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overloading Buffer

Implement a Buffer template class. The buffer stores elements
of some type. In case the buffer is full and the user attempts
to add more elements to it, memory is allocated with some
margin. E. g., consider a buffer of capacity 10 which already
contains 10 elements. In case of an attempt to add new element
memory should be allocated, and not for 11 elements but, for
example, for 15 elements. Upon addition of two buffers of
sizes 10 and 20, memory is allocated for, say, 40 elements
instead of 30 and so on.
size - number of elements in the buffer;
capacity - maximum number of elements that can be stored in
the buffer. If size == capacity and a new element is added,
allocation of memory for a greater number of elements takes
place;
buffer - pointer to a memory region where the elements of the
buffer are stored;
Resize(int AddCapacity) - extends capacity of the current buffer by
AddCapacity. The data stored in the buffer and its size are
left unchanged.
template <typename T>
class Buffer
{
private:
unsigned int size;
unsigned int capacity;
T* buffer;
void Resize(unsigned int AddCapacity);public:
Buffer();
Buffer(unsigned int Capacity);
Buffer(const Buffer& Other);
Buffer(Buffer&& Other);
~Buffer();
Buffer& operator=(const Buffer& Other);
Buffer& operator=(Buffer&& Other);
//...
};
I
Implement the given constructors, destructor, assignment
operators and Resize member function.
The Buffer(int Capacity) constructor creates a buffer of
capacity Capacity, the default constructor creates a buffer
of some given capacity (defined by you).
The constructors, destructor and assignment operators must
contain debug prints with their names.
II
Implement constant member functions for retrieving the current
number of elements in the buffer (Size()), its capacity
(Capacity()) and the values of the first (First()) and last
(Last()) elements.III
Implement the Delete(unsigned int Idx) member function, which
removes the element at the given index Idx. The buffer elements
are numbered starting at zero.
For example, if your buffer contained the following data
{1, 2, 3, 4, 5, 6, 7, 8, 9}
Then, after the element at index 3 is removed, its contents
would be:
{1, 2, 3, 5, 6, 7, 8, 9}
IV
Overload the operators +, +=, <<, [] and the writing to an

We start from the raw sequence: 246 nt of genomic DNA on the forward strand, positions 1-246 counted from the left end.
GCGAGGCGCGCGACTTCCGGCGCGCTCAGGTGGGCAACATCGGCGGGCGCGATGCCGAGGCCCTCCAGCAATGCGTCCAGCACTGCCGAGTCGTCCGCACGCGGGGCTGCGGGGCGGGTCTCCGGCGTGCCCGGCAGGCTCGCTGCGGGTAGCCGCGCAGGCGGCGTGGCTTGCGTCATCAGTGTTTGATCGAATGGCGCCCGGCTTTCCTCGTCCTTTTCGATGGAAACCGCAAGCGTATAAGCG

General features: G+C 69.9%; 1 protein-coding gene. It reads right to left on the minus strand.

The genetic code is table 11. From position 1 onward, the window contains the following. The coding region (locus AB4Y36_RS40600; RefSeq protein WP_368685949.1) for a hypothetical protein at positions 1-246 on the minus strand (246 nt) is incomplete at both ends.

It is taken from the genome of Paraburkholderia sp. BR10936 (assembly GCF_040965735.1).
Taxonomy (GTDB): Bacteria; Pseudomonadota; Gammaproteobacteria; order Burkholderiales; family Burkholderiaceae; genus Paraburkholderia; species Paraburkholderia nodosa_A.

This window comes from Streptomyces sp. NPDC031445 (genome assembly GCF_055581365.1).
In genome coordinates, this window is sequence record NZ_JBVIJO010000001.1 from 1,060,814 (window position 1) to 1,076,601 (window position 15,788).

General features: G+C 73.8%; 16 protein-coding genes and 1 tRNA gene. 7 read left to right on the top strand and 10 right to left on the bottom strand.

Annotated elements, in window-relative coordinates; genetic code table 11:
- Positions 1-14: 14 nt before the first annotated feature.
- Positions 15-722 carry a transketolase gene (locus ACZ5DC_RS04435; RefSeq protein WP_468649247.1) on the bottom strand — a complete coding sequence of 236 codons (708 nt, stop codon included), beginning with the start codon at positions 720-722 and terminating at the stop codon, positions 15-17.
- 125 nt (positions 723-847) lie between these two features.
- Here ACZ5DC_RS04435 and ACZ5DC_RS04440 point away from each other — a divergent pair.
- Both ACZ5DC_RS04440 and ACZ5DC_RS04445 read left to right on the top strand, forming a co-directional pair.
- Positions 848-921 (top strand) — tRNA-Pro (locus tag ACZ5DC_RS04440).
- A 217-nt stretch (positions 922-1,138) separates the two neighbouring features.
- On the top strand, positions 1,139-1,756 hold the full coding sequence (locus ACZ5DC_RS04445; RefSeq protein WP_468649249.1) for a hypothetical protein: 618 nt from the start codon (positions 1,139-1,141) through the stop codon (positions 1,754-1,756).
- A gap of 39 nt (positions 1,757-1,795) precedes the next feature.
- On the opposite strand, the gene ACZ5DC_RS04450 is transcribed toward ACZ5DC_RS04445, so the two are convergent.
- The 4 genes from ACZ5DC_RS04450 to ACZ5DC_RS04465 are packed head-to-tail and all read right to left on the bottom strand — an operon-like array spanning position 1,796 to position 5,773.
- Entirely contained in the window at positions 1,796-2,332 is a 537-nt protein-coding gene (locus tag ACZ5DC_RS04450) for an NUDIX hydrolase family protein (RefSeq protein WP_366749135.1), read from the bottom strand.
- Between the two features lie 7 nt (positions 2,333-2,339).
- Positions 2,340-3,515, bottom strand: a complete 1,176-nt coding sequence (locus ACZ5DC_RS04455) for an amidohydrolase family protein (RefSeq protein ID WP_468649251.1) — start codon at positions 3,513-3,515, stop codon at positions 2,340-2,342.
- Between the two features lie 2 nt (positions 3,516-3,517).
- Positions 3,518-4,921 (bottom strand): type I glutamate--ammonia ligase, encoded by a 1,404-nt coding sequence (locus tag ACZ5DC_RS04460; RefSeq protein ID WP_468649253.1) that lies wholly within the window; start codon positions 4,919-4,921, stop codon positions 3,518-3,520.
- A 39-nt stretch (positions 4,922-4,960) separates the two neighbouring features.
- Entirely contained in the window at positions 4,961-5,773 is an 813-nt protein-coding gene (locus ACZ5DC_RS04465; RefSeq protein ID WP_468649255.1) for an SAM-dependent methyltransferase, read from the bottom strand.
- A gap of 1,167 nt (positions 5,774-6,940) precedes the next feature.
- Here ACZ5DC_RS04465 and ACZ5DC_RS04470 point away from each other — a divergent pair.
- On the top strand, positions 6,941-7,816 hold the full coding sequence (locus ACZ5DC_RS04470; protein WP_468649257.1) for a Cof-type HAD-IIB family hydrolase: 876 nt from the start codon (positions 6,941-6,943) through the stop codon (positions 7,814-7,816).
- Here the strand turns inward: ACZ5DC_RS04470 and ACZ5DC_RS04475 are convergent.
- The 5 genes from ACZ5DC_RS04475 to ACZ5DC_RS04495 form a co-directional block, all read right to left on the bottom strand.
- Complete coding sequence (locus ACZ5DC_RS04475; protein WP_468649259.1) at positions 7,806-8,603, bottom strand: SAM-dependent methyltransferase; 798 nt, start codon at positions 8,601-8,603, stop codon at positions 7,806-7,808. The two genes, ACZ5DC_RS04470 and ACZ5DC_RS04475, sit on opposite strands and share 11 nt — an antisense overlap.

output stream operator (<<).
Operator +
The return type: Buffer<T>
1) Addition of two buffers. The result is a new buffer, the
operands themselves are left unchanged.
Buffer<int> buff1 = ...; // {1, 2, 3, 4, 5}
Buffer<int> buff2 = ...; // {6, 7, 8, 9, 10}
...
Buffer<int> buff3 = buff1 + buff2; // {1,2,3,4,5,6,7,8,9,10}
2) Addition of a buffer and an element of type T. The result
is a new buffer with the element added to its end. The operands
themselves are left unchanged.
Buffer<int> buff1 = ...; // {1, 2, 3, 4, 5}
Buffer<int> buff2 = buff1 + 10; // {1,2,3,4,5,10}
3) Addition of an element of type Т и буфера. and a buffer.
The result is a new buffer with the element added to its beginning. Positions of the other elements are shifted by one.
The operands themselves are left unchanged.
Buffer<int> buff1 = ...; // {1, 2, 3, 4, 5}
Buffer<int> buff2 = 10 + buff1; // {10,1,2,3,4,5}
Operator +=
The return type: Buffer<T>&
1) Addition of an element of type Т to the end of the current
buffer.
Buffer<int> buff1 = ...; // {1, 2, 3, 4, 5}
buff1 += 10; // {1, 2, 3, 4, 5, 10}
2) Addition of a buffer to the end of the current one.
Buffer<int> buff1 = ...; // {1, 2, 3, 4, 5}
Buffer<int> buff2 = ...; // {6, 7, 8, 9, 10}
buff1 += buff2; //buff1 = {1,2,3,4,5,6,7,8,9,10}
Hint: the private member function Resize implemented earlier
could be used to change the size of a buffer.
Operator <<
The return type: void
1) Addition of an element of type Т to the end of the current
buffer.
Buffer<int> buff1 = ...; // {1, 2, 3, 4, 5}
buff1 << 10; // {1, 2, 3, 4, 5, 10}
2) Addition of a buffer to the end of the current one.
Buffer<int> buff1 = ...; // {1, 2, 3, 4, 5}
Buffer<int> buff2 = ...; // {6, 7, 8, 9, 10}
buff1 << buff2; //buff1 = {1,2,3,4,5,6,7,8,9,10}Hint: the private member function Resize implemented earlier
could be used to change the size of a buffer.
Operator []
Retrieving and setting the value of the element at the given
index.
The following code must work:
Buffer<Type> buff;
...
Type val = buff[3];
buff[5] = val2;
Operator << (writing to an output stream)
Outputs the contents of a buffer to the screen. This operator
must be implemented as a global function. It is forbidden to
use friend functions.
The following code must work:
Buffer<int> buff; //buff = {1, 2, 3, 4, 5}
std::cout << buff << std::endl;
The result:
{ 1, 2, 3, 4, 5 }
V
Your application must call all the implemented public member
and global functions.
Class and function declarations must be put into a Buffer.h
header file, their implementations – into a Buffer.hpp file.
It is necessary to include Buffer.hpp into the source file
containing the main() function of your applicatiion.
classes,
constructors,
destructor,
operator
overloading, friend functions
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